Harassing The Review: September 6 2009

From A Commonplace Blog, Mark Athitakis speaks of “The Function of Book Blogging at the Present Time”:

Q: Who do you look toward for inspiration and models?

Mark: … I largely looked at [litblogs] as models for what not to do. Not because I disliked them, but because I figured that they had already claimed their particular patches of turf, forcing me to avoid their most common habits. (No knee-jerk whining about the contents of the New York Times Book Review, I told myself; no dutiful mentions of the death of a Syrian poet I’d never read and never heard of until the obit popped up in my RSS feed.)

(Later in the same article):

Mark: I appreciate that a lot of book blogs concentrate on areas the more established publications ignore — romance, small-press books, works in translation, etc. My only complaint is that I could do with less of the keening on those sites about how the NYT or whoever isn’t dedicating enough space and attention to your particular enthusiasm. If you know you’re doing a good thing, bellyaching about how other people aren’t doing it either just makes you look unconfident.

Jeez. Sometimes I wonder why I don’t just quit this gig.

I can take Mark Athitakis’s comment in good humor — he’s a Twitter buddy and a fine blogger and I’m sure he thinks I’m a swell fellow too, etc. etc. But whether or not I am one of the bloggers he is thinking of above, I know he must be loosely thinking of myself, Ed Champion, Michael Orthofer and maybe Scott Esposito and Chad Post, and I don’t think the observation of “whining” and “bellyaching” is accurate in any of these cases.

It is true that Michael, Scott and Chad have repeatedly pointed out that the NYTBR doesn’t do a good enough job covering international literature. But is this “bellyaching”? It seems the bloggers been heard at all levels of NYT and NYTBR management, and there’s halfway decent evidence that they’ve even made a positive difference in the coverage of international lit over the past four years.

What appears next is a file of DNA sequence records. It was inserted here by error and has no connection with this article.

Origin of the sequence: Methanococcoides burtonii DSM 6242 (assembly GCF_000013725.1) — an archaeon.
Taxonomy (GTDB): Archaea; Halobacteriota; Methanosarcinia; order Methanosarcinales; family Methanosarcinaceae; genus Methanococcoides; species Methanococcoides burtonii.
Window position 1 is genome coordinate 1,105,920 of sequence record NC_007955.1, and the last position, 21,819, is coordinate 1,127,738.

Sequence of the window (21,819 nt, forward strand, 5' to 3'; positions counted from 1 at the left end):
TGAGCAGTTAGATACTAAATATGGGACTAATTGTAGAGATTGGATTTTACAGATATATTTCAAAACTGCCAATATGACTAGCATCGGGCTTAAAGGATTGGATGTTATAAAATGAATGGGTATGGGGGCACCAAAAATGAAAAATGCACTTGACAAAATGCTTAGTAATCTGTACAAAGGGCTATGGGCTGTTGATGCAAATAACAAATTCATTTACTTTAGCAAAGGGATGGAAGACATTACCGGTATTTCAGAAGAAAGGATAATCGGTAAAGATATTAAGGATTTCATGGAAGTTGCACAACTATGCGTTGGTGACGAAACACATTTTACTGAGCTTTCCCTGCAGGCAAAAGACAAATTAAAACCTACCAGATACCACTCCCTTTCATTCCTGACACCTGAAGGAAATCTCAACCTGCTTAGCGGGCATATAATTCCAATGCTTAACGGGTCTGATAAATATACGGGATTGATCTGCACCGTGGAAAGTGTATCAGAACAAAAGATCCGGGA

It’s not called “whining” if it’s actually meant to make a difference and succeeds in making a difference. It’s called “speaking up and being heard”, and that’s what Michael Orthofer, Scott Esposito and Chad Post have done and will hopefully continue to do.

Then there’s the two wild cards, myself and Ed Champion, who admittedly sometimes do have too much fun at the Book Review’s expense. However, I don’t think we “whine” or “bellyache” either. Ed has a clear and distinct voice, and the only time he whines is when he’s doing his Peter Lorre impressions.

As for me, I rarely comment on what books the NYTBR does or doesn’t review, and instead I evaluate individual articles on aesthetic grounds. That is, I critique the writing, looking for outstanding artistry, integrity, intellectual authority. By this standard, I tend to praise the articles in the Book Review as often as not. I’ve been reading the Book Review since I was eight years old, it’s the only publication in the world I never miss, and the only reason I critique it is that I enjoy it and I care about it so much.

But if this weekly exercise is starting to come off as whining or harassing or haranguing, it’s time for me to hang it up. You all tell me — is this act getting old?

Anyway, I’m not beefing with Mark Athitakis (who runs an excellent blog called American Fiction Notes). In fact, I hate to prove him temporarily right, but I’ve got nothing at all good to say about this weekend’s issue of our favorite rag. At 20 pages, this is one of the least substantial Book Reviews I can remember. And I searched in vain for a surprising piece.

Robert Reich is given the chance to write a powerful cover article on The Heart of Power: Health and Politics in the Oval Office, a historical treatment of the USA national health care controversy by David Blumenthal and James A. Morone. Unfortunately, his piece is as exciting as a bowl of shredded wheat. If he made any points that will move our current critical health care debate one way or another, I missed them.